Work and Exercise

For many of us, sitting down for the majority of our day is inevitable and unavoidable. But this time spent sitting along with the time we sit on the way to and from work, whilst having dinner, and whilst winding down watching TV after work, is seriously detrimental to our health.   For example, those who's jobs require them to sit down all day, are twice as likely to develop cardiovascular disease than someone who's job requires them to be moving around all day.   It's unavoidable for many of us; we spend a lot of time staring at screens and sitting down, in our work...

Sitting at a desk all day is not ideal for your posture.  We’ve known this for a while.   A lot of people think that you should simply sit up straight and minimise your time slouched over a computer.  But is this realistic?  If you’re not hunched over a computer, you’re most like slumped over your phone, over the kitchen counter, over your steering wheel, or over your kids.  Bad posture is everywhere, and unfortunately, it is mostly unavoidable.  However, there are some ways you can fight bad posture and minimise the negative effects it has on your body. Assuming that...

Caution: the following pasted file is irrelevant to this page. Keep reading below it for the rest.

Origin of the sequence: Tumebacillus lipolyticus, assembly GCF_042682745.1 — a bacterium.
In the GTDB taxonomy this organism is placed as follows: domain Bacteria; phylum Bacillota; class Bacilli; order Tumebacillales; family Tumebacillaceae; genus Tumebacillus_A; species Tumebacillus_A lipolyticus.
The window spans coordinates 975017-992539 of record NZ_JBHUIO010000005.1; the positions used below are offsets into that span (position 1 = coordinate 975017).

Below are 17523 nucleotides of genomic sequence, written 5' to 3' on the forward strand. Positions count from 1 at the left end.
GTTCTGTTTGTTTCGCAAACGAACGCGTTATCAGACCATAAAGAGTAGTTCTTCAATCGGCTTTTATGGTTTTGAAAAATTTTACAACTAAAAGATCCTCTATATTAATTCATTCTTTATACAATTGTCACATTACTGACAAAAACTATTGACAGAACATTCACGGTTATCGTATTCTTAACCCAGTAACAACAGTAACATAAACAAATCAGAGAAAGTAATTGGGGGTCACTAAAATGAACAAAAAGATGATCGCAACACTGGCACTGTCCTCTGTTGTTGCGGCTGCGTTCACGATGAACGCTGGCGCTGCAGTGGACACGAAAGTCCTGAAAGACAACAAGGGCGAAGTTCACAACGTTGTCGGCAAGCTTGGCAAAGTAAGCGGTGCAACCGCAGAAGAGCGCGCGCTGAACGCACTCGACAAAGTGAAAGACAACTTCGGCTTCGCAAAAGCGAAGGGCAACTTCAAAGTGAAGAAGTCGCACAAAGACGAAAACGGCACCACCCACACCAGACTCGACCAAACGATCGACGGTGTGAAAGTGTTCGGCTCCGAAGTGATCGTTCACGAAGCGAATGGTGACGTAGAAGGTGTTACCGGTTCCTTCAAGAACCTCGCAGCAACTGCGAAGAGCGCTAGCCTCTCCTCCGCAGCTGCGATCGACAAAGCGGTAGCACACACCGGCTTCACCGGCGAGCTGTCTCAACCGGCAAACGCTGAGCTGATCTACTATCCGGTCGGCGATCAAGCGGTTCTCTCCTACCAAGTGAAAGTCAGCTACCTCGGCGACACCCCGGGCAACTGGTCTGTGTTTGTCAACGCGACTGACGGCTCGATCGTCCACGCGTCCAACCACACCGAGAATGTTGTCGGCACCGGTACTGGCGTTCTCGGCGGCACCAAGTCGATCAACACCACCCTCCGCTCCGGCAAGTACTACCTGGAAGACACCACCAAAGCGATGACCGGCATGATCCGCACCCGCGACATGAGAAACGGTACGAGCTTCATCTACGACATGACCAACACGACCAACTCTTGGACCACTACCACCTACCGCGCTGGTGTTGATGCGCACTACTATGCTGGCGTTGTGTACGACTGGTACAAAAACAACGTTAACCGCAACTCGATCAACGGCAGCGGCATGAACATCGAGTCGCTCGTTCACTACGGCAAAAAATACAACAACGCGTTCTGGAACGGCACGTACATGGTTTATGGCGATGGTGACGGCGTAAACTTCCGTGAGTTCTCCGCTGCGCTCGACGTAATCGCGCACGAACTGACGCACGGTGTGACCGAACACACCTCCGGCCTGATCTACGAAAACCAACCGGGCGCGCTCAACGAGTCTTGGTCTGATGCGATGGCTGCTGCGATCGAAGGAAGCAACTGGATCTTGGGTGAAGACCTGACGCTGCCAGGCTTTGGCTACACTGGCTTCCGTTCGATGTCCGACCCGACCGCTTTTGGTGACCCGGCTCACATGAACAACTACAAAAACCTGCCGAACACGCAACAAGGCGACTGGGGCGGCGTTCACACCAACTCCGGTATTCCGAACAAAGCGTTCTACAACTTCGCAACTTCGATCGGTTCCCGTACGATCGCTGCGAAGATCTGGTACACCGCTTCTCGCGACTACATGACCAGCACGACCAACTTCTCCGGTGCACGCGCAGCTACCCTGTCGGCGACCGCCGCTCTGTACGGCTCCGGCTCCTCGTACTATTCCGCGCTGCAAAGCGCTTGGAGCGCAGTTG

Do you spend 8-9 hours a day working on a desk? Do you often have lower back pain, shoulder pain, or neck pain at the end of the day? [caption id="attachment_7170" align="alignright" width="378"] Credit: University of Western Australia[/caption]   There is growing evidence that there needs to be suppleness in the way we sit at computer workstations. While there is not one correct way to sit at a workstation, seating should support postures that can be changed frequently within a comfortable range throughout the day. It should accommodate the: work being done visual demands workers’ individual differences.   Every individual should trial different positions to work the...

Struggling to get through you work day? Drowning in deadlines? Or really feeling that 3pm (or 10am) slump? Maybe it’s time to log off and get moving, a new study finds.   New research finds that busy professionals who exercise during the day feel better and more productive. A study presented to the American College of Sports Medicine, found that workers who spent 30–60 minutes at lunch exercising reported an average performance boost of 15 percent. Sixty percent of employees said their time management skills, mental performance and ability to meet deadlines improved on the days they exercised. Workers in the study were...